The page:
Like the Duke and Duchess of Hastings in the Netflix series “Bridgerton,” we have forgotten how to love. We have forgotten the joy of being together and hearing one another’s thoughts and perspectives. However, we cannot blame the pandemic on our separation. We have allowed social media to be the divider, allowing it to separate us into polarized camps. But if we could remember, we could heal. It is a choice, but it is one we need to make.
Faith-based investors urge companies to rethink political spending after attack on Capitol, caution against return to “business as usual”
The January 6 attack on the Capitol revealed the fragility of our democracy. When it comes to corporate political spending, ICCR investors believe a return to “business as usual” is something we can longer afford.
Now that we’re well into 2021, we’ve discovered that all the problems of 2020 didn’t just magically go away, alas. We can expect 2021 to maintain continuity with 2020, and in fact, carry forward the trends that have led us to where we are today.
In his Letter, King saw with clarity from a jail cell what many in Birmingham could not or would not perceive in the social order’s status quo predicated on segregation and inequality. I prayerfully hope that we will experience indictment anew from King’s Letter as a people gathering to celebrate King’s witness just weeks after early January’s national turmoil. The myopic habits to exclude and occlude others in society are still strong in the American psyche and certainly proved pernicious in the last few years—and devastatingly so in recent weeks.
King aptly grasped that the love Jesus displayed and taught was not reflected in American Christianity. American Christianity sought a gospel that suited itself, not a gospel that drew individuals closer to their Creator. King had moved beyond American Christianity, comprehending a belief that united humanity. As we reflect on Dr. King’s legacy, may we hear the messenger that spoke beyond American Christianity and challenged us. May the message of loving one’s neighbor challenge us to live lives that reflect the message Jesus proclaimed. May we find ourselves being the good Samaritan on the Jericho road, in Jesus’ parable, regardless of the stranger’s ethnicity, gender or age. May we reflect on the love ethic taught by Jesus and preached by King. May this message empower us to resist hate and recognize that we are all connected in the tapestry of life.
We can learn much from Dr. Martin Luther King, Jr.’s leadership when considering it in total: being guided by a foundation of beliefs; leveraging educational and formational experiences that help us connect with others; and employing courage to stay the course. However, we must additionally extend ourselves beyond King’s leadership by exercising a humility that seeks the ideas of those without power and amplifies the voices of those who have been marginalized.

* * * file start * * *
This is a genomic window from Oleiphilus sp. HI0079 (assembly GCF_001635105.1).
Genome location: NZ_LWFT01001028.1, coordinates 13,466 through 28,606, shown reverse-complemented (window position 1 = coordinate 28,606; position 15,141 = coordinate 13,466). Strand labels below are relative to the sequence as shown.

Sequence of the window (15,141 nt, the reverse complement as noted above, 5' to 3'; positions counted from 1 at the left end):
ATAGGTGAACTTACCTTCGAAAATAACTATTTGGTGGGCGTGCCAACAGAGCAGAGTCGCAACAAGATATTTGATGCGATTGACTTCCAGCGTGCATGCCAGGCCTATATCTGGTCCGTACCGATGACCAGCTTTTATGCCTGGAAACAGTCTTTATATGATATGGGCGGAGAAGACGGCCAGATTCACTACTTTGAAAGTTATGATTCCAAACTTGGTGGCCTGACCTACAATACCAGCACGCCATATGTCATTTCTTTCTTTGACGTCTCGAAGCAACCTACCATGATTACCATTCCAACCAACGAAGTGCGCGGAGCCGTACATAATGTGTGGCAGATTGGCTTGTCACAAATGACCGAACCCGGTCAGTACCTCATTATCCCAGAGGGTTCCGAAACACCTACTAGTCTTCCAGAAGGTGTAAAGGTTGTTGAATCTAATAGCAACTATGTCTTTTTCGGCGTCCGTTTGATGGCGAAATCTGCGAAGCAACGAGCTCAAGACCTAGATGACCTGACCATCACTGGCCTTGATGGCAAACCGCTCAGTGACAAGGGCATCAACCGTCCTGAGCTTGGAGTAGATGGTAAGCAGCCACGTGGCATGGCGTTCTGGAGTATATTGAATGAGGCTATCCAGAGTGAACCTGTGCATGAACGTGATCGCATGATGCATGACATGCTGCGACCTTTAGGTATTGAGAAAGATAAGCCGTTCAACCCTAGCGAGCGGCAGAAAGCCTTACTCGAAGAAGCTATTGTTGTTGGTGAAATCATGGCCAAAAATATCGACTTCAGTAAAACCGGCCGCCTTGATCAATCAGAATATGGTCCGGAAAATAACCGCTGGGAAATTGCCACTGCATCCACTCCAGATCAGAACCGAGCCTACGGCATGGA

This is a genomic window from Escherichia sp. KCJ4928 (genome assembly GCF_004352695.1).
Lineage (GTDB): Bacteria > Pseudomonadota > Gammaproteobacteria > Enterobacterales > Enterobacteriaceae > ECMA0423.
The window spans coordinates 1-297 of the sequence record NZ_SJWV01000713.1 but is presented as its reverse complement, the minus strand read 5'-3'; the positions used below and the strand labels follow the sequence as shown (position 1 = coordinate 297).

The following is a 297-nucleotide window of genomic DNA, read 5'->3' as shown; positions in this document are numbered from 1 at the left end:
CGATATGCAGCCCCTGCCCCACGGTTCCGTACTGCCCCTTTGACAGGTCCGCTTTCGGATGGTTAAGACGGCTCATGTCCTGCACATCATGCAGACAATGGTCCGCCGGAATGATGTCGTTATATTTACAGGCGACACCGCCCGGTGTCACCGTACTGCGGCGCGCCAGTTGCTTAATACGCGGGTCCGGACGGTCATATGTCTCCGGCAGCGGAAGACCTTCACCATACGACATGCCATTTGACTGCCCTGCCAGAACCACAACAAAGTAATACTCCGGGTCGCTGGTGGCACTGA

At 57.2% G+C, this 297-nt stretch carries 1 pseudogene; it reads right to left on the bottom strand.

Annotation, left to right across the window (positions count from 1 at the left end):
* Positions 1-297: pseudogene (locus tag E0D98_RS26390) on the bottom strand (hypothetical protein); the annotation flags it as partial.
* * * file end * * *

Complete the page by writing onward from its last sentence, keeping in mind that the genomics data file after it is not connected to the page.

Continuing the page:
What is the measure of a human being in today’s daunting world? We must return to the core of our being, the depths of our kindness, in order to answer that key question for ourselves, and Dr. King continues to show us the way through his writings and his spirit.
Following the attack on the Capitol one week ago today, we asked our contributing authors to share a brief reflection or excerpt from what they were planning to say to their congregations in sermons, pastoral letters, and prayers.
As the calendar turns and an extraordinary 2020 concludes, advertisers for gyms and weight loss programs bombard us with some version of, “A New Year, a new you!” The fitness industry’s perennial pursuit of profit based on our short-lived desires for self-improvement is worryingly ingrained into the lifecycle of the American psyche. However, the annual call to honest self-examination is an important challenge that resonates. Nobody needs honest reflection and a “New Year, new you” campaign more than the American church after its response to 2020.
I am uninterested in living into the false image of the flawless pastor. I’d always rather be the authentic pastor, the one who has been to the valley and sits with another individual who is traversing those shadowy passages themselves.
In America today, it is clear that a radicalized minority, with the backing of the President, poses a risk to the republic—one that is perhaps greater than past majorities united by common interest. What then are we to do? Where, in the words of Martin Luther King, Jr., do we go from here?
Following yesterday’s failed coup at the U.S. Capitol, we decided to republish this 2019 article on the symbolism and sanctity of a building designed to reflect and serve a quasi-religions function—to be nothing short of a civic temple.
If humility means acknowledging when we are wrong, then humility also encompasses politicians accepting the results of elections, even when they cannot believe, or would rather not concede, the choices voters have made.
The work of Christmas, because it is the work of Jesus, becomes for us a lifelong Christian imperative. It begins by caring about the things Jesus cared about. Then, perhaps someday, we might at least make a difference to one of them.
Just as an Easter faith celebrates the resurrection each Sunday, a Holy Saturday faith—suspended between the bad news of the crucifixion and the good news of the resurrection—might have significance beyond Holy Week in a world similarly suspended between death and life.
Peace, when it comes, is indeed a gift, and certainly when it is brought about by the Spirit. How, though, are we becoming peacemakers during this holy season? How are we promoting peace now and into the New Year, which holds both promise and challenge?